So simple! But tasty.

While the soup was simmering, then, I was onto the main course. I think these two dishes were fine together, but there was a lot of red, and if you don't need to adhere to a vegetarian menu, I'd serve them separately. I should think of a really good green main dish to have with the pepper soup. But no one complained at what we did have:

Eggplant Stew
(serves six)

6 tbsps olive oil
6 cloves garlic, minced
1 large onion, minced
2 large eggplants, or four small, peeled and cut into cubes
2 large cans or four small cans peeled plum tomatoes
1 large bunch flat-leaf parsley, chopped
hot chilli flakes to taste
salt to taste
fresh ground pepper to taste
1 cup freshly grated parmesan

Saute the garlic, onion and eggplant in the olive oil until softened. Some people natter on about soaking eggplant in salted water to take away the bitterness, and then straining it, and drying it on kitchen towels. Bother! I wouldn't make the stew if I had to go through all that. And I never find eggplant bitter. So there. Add the tomatoes and simmer a long while, probably an hour, stirring occasional to break up the tomatoes. Don't start out with chopped tomatoes, though, or you will end with mush. Toward the end of cooking, add the parsley and seasonings, and taste. The green of the parsley is very festive, and whole dish is wonderful topped with lots of parmesan cheese. I served the stew on steamed rice, but you don't have to.

**************

Twiggy and Ed turned up with a fabulous bottle of old Talisker single malt scotch, lovely! And a whole bevy of tiny mince pies from Konditor and Cook at Borough Market. We had lovely champagne, and sat around the Christmas tree listening to its needles dropping, and talked... real estate. They have just settled into their new house, and we are increasingly panicking over our situation. At least, I am. John is in heaven. I don't think he actually cares where we live! It's shopping to him. Makes me insane. We have seen a lot of houses to buy, and flats to rent should we not find a house to buy in time. So nice and relaxing, that scenario. Everything is unbelievably, unfathomably expensive. At least John didn't quit his job. Oh wait, he DID! I find it all quite worrying, but he seems relaxed so I am trying to stay out of it. Except that I keep having to visit real estate.

We saw a lovely, lovely house in Notting Hill yesterday, both the home and the surgery (I love the English use of that term, nothing to do with scalpels! just the doctor's office) of a very posh and successful GP. In a three-piece tweed suit! Doctor to the stars, in Notting Hill. The house is on five storeys, pristine in condition, all the original charming details like plasterwork kept in. I just wanted to lie down on one of the examination tables and stay. Just let John move us out of here and into there, maybe leaving Avery at the stable for the duration. He likes it too, but we must keep looking. Aargh. Out again today, in West Kensington. I don't think he realizes how much I worry! He just happily sees houses, whereas I mentally move us in, have our favorite people to dinner, playdates, Christmas parties, find a place for the litterbox, alphabetize my books, and oops! It's onto the next candidate. I find it all very tiring and worrisome, frankly. But we have to move.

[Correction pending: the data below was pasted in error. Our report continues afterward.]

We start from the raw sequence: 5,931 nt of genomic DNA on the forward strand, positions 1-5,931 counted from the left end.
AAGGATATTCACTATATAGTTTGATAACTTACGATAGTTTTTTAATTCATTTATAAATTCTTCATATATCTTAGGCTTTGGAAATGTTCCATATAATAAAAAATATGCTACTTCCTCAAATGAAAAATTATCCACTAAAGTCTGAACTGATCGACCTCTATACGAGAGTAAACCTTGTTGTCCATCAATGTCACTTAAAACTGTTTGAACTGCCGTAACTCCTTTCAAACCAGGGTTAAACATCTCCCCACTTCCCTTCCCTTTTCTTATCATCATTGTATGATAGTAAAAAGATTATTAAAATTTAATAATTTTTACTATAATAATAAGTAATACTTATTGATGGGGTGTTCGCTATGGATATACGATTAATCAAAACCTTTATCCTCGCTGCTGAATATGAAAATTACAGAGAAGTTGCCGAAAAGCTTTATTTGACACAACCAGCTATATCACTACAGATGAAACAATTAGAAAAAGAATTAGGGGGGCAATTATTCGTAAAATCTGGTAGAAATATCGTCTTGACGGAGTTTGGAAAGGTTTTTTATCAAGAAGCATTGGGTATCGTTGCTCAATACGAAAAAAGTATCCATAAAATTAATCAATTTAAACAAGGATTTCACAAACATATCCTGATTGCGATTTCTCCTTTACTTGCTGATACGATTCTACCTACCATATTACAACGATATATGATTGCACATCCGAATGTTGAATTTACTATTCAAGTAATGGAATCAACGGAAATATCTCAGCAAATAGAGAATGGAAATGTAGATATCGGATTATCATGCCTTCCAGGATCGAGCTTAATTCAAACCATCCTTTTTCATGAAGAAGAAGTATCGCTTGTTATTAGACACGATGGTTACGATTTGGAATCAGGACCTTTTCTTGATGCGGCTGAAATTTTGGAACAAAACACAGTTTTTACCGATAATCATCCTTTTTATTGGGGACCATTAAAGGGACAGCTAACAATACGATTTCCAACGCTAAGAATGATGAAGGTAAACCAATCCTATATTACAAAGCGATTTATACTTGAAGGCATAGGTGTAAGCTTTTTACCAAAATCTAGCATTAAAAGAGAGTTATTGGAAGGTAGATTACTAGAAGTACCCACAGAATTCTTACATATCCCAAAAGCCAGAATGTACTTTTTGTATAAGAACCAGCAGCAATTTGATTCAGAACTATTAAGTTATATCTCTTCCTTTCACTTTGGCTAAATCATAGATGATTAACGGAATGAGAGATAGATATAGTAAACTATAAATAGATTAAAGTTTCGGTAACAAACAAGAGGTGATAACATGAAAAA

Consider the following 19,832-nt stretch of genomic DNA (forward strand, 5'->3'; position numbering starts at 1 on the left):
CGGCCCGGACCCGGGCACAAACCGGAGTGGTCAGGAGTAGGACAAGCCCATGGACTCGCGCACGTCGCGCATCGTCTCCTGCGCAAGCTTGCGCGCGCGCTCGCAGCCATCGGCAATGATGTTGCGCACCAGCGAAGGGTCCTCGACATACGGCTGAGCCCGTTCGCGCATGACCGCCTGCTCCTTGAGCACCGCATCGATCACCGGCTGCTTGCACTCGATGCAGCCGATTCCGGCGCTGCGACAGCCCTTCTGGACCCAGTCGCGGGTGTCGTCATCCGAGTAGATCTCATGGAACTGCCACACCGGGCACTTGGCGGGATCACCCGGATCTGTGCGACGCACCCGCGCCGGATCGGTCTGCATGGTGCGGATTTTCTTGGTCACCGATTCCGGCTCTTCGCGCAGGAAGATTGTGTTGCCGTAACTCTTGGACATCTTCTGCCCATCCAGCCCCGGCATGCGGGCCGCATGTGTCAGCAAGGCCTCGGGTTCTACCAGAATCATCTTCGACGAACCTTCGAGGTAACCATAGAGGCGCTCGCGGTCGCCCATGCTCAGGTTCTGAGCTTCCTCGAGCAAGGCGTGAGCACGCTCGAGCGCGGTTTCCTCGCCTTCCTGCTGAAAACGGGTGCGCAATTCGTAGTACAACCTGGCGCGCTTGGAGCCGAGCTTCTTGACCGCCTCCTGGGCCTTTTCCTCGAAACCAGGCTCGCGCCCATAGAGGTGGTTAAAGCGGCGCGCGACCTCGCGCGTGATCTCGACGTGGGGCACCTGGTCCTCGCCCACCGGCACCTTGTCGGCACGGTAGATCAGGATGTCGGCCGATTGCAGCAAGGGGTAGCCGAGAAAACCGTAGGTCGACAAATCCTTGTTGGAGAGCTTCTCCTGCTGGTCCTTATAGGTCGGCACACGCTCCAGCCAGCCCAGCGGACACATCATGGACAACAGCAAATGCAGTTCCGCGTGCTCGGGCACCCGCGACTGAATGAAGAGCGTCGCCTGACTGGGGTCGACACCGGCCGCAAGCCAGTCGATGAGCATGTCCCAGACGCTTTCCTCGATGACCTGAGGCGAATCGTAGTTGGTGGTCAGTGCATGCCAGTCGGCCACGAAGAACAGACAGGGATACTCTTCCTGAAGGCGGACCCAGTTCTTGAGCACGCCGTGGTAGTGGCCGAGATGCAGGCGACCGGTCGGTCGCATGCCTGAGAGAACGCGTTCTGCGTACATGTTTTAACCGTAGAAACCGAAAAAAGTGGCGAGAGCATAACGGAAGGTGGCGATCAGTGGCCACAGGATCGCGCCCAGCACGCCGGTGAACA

But I am getting out of order. Last night was the final evening of the Olympia Horse show, and it was impressive. The finals of everything! Show jumping, and dog agility, just wonderful. The announcers are so... English! "Come on, folks, is that the best you can do? This evening, well, it's going to be a right cracker!" And when one of the dogs misses a jump, "We know how you feel, Thomas, there now. It's not your fault!" And guess who was there to present prizes? The Duchess of Cornwall! I know, I know, it's That Woman, but I have to confess that all judgments about Diana, Princess of Wales, and that nasty lady who broke them up, go out the window when there she is, right in front of you, in all her green velvet "you'll never be Queen" glory. Pretty impressive. She sat up in her Royal Box, receiving the Hanoverians' salutes, and was served champagne and probably lovely things to eat, all clinking china and whisking white napkins across her lap. Avery stroked my hand sympathetically. "I know, Mommy, it's probably foie gras. Maybe next year."

We came home close to midnight and all of us knackered, as they say. Imagine if we'd actually ridden! Or done anything at all! I'm getting too old to stay out late.

Nearly time to get Avery at the stable. Tomorrow, I'm biting the bullet and getting... a new Christmas tree. I just don't think I can enjoy the holiday listening to needles tinkling to the floor. Especially with Annabelle and her family coming on Sunday, yippee! Alyssa emailed today to say that they were up for a full Christmas do, although her Jewish side will still be marched into the kitchen to make matzoh ball soup for me. Celebrate everything, is our motto! So in the meantime I must remove every ornament from the tree, give it a decent burial in the garden, get a new one, put it up, and then have the fun of decorating it again. Wish me luck.